“Hunger Games” success spells trouble

BEVERLY HILLS: The success with which “The Hunger Games” film harnessed social networks, en route to becoming 2012’s biggest blockbuster, underscores a growing threat to billions of dollars in movie-advertising revenue on which broadcasters rely. The futuristic movie about children fighting to the death has scared up more than $375 million at the U.S. box office since it opened in March, in part because Lions Gate aggressively stoked interest on social network sites like Facebook and Twitter. That meant Lions Gate marketers likely spent $15 million to $20 million less than a larger Hollywood studio might have, using a campaign heavier on television advertising, Lions Gate Entertainment Corp Chief Executive Jon Feltheimer said during the Milken Institute Global Conference in Los Angeles this week. Movie studios will likely buy fewer TV ads in the future, and look more to online promotion, he said in answer to a question. “The mix will change,” said Feltheimer. “Companies that are conglomerates, with large broadcast networks or a bouquet of cable channels are going to have to adapt. And it will be disruptive.” Lions Gate devotes 10-15 percent of its budget to online promotion, he said. To stoke interest among its target audience of under-30 moviegoers, the studio’s efforts included a channel on Google Inc’s YouTube, a blog on Tumblr dedicated to the movie’s futuristic fashion, and a contest in which fans collected pieces to the film’s poster on several sites. In all, the studio spent $45 million to market the film’s opening, according to people with knowledge of the expenditures. TV networks “face a huge, huge risk” down the road, agreed Mel Karmazin, CEO of satellite radio service Sirius XM Radio Inc and a long-time advertising executive.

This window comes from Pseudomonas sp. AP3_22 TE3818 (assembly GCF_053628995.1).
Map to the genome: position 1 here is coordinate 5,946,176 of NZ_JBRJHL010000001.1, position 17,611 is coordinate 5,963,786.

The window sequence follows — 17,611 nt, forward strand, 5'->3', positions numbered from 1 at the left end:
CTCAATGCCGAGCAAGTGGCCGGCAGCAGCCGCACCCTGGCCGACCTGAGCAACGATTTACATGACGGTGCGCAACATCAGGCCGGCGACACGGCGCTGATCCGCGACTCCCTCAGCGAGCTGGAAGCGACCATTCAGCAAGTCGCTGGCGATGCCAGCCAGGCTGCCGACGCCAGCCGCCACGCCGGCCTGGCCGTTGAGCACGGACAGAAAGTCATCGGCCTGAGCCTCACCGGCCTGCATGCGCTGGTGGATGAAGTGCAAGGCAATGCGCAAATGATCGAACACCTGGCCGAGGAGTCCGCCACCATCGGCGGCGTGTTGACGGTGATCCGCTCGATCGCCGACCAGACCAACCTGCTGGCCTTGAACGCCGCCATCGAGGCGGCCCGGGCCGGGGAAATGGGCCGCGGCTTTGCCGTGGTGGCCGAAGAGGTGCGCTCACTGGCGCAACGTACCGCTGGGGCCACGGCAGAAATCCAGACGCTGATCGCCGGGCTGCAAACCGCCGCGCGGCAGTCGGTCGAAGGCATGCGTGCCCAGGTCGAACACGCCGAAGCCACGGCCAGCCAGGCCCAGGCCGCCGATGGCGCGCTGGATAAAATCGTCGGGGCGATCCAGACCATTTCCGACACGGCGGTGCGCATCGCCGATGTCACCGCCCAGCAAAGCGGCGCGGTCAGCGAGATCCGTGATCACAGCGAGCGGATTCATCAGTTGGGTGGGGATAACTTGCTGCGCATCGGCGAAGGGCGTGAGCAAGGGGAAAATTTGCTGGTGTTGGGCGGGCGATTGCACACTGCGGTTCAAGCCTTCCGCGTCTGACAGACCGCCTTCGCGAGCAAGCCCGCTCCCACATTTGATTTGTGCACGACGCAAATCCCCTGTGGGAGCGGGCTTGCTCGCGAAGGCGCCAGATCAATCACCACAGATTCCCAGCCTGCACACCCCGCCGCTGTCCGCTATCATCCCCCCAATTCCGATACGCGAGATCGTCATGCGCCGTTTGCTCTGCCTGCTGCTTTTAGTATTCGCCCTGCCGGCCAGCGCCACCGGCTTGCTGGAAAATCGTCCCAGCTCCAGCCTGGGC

“It won’t happen in 2012 or 2013 but in the longer term it will hurt them,” he said. “People listen to what their friends say they like. Word of mouth is what advertising is about.”